Acquisition, Conservation and Display of Ukrainian Folk Costume from Etnographic museum of the Trocadéro in Paris, Musée de l’Homme and at Mucem in Marseille (France)
The Mucem (The Museum of the Civilisations of Europe and the Mediterranean) collections include nearly 820 objects from Ukraine, half of which are items of dress or textile samples, primarily dating from the end of the 19th century and the beginning of the 20th century. The collections were inherited from the ethnographic museum of the Trocadéro in Paris (1878-1936), which became the Musée de l’Homme in 1937. They were then transferred to The Museum of the Civilisations of Europe and the Mediterranean (Mucem) in Marseille, in 2005.
The Palais du Trocadéro, built for the Paris World’s Fair in 1878, hosted the first ethnographic museum. Under the direction of the anthropologist Ernest Hamy, the museum preserves collections of objects related to scientific expeditions and ethnographic missions. A collection of 74 textile items from Poland and Ukraine entered the museum in 1896 through an anonymous donation. One of the most remarkable is the man’s coat called ‘Sukmana’ which comes from Volhynia, situated in the North West of Ukraine (DMH1896.83.64). This region became part of Russia in 1795. In 1921, it became part of Poland, and then in 1939 it was annexed by the Soviet Union, as a subdivision of the Ukranian Soviet Socialist Republic In 1991, it finally became a region of an independent Ukraine. This typical coat of the Ruthene people is made of felted sheep’s wool and is ornamented with red and yellow braids and tassels. It has a straight collar and is open in the front, fastening to mid-length. In 1930 Baron de Baye (1852-1931), archaeologist and anthropologist, donated 15 objects from Ukraine and Russia. Collected from the governments of Poltava and Kyiv, their rich embroideries demonstrate the ability and skills of the people who made them, and include a skirt, apron, blouse, piece of cloth and chemise (DMH1930.47.6 & 7).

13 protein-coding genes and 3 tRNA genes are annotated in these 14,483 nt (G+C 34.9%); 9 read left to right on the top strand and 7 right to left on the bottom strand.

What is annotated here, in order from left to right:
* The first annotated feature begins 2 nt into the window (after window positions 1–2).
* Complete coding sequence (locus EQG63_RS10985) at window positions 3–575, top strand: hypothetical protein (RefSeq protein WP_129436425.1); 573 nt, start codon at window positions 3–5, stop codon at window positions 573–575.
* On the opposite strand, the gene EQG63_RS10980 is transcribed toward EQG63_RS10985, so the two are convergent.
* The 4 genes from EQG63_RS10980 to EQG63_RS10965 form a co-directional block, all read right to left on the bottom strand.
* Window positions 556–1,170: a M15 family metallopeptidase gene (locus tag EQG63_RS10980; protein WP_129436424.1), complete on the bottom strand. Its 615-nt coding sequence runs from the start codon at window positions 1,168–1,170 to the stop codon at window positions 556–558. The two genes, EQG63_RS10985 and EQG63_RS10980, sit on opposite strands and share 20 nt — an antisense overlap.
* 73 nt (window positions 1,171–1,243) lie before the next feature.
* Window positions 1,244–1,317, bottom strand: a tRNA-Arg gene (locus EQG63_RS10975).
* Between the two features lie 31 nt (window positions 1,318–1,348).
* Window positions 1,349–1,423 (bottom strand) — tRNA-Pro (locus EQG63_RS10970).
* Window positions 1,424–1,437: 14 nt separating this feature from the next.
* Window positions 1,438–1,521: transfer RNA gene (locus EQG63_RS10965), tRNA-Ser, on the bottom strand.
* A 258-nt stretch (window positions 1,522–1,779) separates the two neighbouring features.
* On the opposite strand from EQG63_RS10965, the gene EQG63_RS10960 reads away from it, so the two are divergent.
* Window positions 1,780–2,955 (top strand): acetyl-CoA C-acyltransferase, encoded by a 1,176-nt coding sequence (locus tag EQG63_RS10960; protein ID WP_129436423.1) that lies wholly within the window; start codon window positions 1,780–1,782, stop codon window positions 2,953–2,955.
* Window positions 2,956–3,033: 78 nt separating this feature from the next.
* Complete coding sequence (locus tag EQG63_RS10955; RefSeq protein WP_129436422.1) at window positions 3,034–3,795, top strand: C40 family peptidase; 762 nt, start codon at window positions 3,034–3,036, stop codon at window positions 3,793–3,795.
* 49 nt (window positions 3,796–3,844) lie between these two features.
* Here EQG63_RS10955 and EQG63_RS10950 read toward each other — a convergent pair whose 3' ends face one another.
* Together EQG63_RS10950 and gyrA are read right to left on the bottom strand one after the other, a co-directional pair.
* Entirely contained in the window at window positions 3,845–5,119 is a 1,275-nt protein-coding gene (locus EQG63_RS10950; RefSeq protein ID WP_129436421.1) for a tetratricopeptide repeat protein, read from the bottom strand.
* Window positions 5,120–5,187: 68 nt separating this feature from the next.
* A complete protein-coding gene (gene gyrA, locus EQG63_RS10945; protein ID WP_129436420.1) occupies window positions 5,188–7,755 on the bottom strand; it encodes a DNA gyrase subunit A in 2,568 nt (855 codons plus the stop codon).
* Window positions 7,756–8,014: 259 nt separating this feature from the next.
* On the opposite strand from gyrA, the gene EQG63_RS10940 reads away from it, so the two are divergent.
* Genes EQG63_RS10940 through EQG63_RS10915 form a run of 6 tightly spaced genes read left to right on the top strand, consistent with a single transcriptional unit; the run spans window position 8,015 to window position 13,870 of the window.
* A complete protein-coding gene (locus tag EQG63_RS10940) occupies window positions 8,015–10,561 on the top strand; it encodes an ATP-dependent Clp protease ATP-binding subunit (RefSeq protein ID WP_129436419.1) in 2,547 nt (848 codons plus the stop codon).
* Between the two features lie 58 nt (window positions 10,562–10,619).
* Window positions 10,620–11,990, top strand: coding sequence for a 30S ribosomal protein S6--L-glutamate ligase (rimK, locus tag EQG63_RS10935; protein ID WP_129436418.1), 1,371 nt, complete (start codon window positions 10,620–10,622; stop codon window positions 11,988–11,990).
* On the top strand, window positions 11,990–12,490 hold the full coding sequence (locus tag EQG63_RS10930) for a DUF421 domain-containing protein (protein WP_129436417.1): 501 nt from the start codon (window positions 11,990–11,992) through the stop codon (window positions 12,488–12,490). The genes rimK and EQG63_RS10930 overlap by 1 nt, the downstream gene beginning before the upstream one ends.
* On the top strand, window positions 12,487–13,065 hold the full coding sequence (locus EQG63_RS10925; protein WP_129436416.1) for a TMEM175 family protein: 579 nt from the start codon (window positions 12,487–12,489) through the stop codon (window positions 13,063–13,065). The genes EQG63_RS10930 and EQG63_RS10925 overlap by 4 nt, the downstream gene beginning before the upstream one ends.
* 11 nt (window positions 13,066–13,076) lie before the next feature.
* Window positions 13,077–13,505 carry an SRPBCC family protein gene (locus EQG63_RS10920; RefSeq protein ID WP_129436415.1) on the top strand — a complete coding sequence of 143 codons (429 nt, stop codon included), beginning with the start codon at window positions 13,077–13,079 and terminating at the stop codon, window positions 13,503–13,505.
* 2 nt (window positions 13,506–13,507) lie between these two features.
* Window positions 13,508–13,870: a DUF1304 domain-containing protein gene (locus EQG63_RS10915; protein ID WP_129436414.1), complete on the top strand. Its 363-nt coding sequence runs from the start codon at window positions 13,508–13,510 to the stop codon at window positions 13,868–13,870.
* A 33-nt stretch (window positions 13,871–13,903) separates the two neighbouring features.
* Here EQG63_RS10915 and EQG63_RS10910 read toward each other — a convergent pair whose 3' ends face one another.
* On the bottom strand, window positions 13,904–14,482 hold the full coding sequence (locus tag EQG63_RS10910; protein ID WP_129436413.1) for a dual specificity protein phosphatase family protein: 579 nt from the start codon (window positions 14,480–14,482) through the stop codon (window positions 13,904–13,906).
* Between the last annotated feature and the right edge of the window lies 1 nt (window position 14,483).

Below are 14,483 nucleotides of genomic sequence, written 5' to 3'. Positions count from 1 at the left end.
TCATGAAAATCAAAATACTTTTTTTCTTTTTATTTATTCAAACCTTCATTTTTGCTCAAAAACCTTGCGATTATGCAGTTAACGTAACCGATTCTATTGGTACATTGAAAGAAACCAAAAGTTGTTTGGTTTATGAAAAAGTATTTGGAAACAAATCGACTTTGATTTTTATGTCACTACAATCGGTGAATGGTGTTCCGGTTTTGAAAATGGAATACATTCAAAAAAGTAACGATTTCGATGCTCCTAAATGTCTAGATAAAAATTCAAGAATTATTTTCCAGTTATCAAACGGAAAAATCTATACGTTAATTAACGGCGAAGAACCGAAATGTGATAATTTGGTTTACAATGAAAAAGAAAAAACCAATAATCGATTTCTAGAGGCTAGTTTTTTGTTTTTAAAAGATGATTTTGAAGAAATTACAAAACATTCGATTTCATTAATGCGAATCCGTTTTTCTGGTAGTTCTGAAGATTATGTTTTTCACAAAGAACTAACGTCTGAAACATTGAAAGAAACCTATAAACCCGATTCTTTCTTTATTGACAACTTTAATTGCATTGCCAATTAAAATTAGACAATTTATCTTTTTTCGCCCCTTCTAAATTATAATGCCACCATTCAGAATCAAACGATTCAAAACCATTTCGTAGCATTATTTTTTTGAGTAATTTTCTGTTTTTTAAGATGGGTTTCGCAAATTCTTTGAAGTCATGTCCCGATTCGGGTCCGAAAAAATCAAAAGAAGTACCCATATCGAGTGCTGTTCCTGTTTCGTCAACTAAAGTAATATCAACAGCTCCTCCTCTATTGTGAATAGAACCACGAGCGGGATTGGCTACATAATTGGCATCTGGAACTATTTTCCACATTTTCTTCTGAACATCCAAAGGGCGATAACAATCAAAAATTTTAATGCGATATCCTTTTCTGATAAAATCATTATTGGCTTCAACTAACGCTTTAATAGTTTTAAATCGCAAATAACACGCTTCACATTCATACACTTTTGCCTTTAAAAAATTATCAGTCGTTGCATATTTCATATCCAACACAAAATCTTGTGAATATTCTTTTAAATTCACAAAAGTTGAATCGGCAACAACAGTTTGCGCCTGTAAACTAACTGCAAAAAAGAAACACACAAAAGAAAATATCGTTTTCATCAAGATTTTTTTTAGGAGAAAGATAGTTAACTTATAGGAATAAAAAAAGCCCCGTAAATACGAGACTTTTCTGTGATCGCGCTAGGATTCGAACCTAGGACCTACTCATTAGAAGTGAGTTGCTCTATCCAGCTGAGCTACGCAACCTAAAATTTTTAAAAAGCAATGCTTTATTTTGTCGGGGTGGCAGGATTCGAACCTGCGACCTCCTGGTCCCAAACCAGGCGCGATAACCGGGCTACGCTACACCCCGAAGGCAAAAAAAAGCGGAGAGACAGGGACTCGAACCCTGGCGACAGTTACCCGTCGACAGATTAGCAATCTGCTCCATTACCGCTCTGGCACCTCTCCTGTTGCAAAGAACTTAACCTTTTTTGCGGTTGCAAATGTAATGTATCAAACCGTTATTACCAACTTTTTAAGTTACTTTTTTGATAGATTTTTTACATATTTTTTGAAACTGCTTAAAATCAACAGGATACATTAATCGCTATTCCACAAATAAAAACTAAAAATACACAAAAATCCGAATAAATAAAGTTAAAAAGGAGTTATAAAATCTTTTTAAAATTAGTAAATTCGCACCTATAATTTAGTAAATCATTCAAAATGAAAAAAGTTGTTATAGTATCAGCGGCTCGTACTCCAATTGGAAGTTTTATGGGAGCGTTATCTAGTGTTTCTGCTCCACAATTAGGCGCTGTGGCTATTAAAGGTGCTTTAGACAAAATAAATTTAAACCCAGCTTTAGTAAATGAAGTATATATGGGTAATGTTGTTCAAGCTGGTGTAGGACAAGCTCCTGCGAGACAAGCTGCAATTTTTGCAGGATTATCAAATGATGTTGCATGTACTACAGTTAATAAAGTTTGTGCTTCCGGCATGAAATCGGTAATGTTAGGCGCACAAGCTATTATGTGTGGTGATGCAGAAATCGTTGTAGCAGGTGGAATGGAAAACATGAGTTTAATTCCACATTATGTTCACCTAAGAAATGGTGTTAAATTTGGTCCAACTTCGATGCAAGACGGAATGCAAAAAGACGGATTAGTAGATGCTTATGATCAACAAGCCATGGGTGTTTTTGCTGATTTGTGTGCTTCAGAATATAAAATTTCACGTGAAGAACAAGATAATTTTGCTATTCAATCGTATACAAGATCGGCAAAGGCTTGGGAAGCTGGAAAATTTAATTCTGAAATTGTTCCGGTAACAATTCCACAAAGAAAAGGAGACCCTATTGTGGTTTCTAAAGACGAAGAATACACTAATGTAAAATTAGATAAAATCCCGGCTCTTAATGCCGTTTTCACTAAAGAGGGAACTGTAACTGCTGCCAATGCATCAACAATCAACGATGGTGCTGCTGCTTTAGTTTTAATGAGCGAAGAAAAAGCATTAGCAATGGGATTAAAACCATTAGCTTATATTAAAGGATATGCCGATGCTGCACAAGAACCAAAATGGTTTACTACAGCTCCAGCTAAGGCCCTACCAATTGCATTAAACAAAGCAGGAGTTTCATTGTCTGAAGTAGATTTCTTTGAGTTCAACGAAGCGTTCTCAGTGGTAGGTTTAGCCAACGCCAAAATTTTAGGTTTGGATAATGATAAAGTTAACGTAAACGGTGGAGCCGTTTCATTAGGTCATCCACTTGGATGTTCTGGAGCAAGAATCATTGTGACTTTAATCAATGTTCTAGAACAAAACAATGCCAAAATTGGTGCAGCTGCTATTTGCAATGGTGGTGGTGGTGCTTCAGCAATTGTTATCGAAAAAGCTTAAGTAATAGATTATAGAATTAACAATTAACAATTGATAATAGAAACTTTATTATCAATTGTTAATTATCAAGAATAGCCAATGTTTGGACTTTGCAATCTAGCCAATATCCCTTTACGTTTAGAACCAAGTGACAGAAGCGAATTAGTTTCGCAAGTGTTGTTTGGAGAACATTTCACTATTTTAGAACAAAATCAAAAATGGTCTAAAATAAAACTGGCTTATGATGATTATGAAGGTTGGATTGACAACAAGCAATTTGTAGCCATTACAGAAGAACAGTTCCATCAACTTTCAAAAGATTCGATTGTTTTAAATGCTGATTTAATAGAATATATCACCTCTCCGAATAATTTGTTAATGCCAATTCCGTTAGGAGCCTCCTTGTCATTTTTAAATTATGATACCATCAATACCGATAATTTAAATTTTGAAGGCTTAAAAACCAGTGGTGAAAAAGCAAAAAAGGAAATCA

The department of European ethnography at the musée de l’Homme continues both to collect in the field and to acquire from collectors and investigators, such as René Bénézech, who donated 7 items in 1938. Among these is a coat called ‘cojok’, made of white sheep skin embellished with appliqués and embroideries and decorated inside with black and white fur, which comes from Bucovine in Ukraine. This item is associated with the Hutsuls, a mountain people living in the Carpathians (DMH1938.92.4). A young girl’s outfit from Starychi was donated to the collection by Dora Rak.
The diversity of the peoples associated with these costumes from the territories of Ukraine testifies to the complexity and the movements of populations, of the changing borders and of the cultural exchanges which have marked for centuries the history of this region.